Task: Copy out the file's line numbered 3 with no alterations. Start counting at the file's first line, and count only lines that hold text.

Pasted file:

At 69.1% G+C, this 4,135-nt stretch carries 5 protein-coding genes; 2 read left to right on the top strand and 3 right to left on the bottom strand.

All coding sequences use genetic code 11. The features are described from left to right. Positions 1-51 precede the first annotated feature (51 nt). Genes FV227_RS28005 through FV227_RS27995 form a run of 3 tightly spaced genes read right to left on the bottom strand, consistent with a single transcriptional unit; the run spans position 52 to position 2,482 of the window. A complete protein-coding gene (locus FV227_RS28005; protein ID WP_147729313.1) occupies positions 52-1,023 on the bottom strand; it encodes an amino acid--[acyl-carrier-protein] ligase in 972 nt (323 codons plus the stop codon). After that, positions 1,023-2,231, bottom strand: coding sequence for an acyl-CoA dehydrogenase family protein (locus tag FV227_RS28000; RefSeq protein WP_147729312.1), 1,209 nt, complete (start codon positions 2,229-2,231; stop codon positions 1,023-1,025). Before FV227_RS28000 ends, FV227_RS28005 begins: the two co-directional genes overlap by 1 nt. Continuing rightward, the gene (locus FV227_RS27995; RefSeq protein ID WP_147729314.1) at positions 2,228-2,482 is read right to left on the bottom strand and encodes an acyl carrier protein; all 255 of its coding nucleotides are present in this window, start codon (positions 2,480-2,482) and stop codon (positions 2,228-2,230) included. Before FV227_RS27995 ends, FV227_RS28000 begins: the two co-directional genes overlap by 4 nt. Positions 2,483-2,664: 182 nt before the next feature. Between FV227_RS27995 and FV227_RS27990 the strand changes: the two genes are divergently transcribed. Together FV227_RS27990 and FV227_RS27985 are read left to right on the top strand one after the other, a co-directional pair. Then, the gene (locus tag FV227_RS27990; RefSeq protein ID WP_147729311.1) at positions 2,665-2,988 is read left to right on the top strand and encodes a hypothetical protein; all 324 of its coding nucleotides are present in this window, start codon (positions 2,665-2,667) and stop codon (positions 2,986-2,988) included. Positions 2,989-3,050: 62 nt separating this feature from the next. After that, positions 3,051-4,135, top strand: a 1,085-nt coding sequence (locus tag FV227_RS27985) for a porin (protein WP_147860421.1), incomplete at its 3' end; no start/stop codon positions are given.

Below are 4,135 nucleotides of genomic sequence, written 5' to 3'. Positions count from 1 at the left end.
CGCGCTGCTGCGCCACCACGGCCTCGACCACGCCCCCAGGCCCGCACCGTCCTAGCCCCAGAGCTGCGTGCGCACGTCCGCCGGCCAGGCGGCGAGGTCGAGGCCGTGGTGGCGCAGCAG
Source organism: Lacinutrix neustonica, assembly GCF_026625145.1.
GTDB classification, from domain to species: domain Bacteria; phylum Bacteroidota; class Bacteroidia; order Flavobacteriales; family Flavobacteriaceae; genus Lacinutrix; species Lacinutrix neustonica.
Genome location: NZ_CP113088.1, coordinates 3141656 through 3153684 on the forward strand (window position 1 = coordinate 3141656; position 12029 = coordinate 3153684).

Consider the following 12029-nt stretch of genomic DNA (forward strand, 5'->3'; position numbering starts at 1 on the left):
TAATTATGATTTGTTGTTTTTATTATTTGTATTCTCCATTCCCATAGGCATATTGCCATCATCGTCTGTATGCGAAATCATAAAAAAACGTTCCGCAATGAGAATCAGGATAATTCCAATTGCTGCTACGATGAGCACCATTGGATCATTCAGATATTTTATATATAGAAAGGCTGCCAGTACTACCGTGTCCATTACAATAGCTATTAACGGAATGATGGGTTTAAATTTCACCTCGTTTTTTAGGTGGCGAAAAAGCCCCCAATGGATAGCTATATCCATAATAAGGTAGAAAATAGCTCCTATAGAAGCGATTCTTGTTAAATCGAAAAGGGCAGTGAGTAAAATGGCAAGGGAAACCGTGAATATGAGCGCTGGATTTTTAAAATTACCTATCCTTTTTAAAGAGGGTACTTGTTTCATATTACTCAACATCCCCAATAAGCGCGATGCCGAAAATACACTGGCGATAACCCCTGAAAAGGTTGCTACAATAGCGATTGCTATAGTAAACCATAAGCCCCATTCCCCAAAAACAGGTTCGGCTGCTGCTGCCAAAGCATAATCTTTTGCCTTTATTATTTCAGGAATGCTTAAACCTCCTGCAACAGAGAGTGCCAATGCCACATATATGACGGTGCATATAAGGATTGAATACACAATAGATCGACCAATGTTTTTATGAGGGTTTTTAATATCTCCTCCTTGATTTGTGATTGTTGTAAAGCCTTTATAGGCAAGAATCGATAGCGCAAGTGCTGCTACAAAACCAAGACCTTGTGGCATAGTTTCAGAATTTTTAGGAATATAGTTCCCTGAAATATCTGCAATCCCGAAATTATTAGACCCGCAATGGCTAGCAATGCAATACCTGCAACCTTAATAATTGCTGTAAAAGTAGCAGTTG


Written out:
Below are 4,135 nucleotides of genomic sequence, written 5' to 3'. Positions count from 1 at the left end.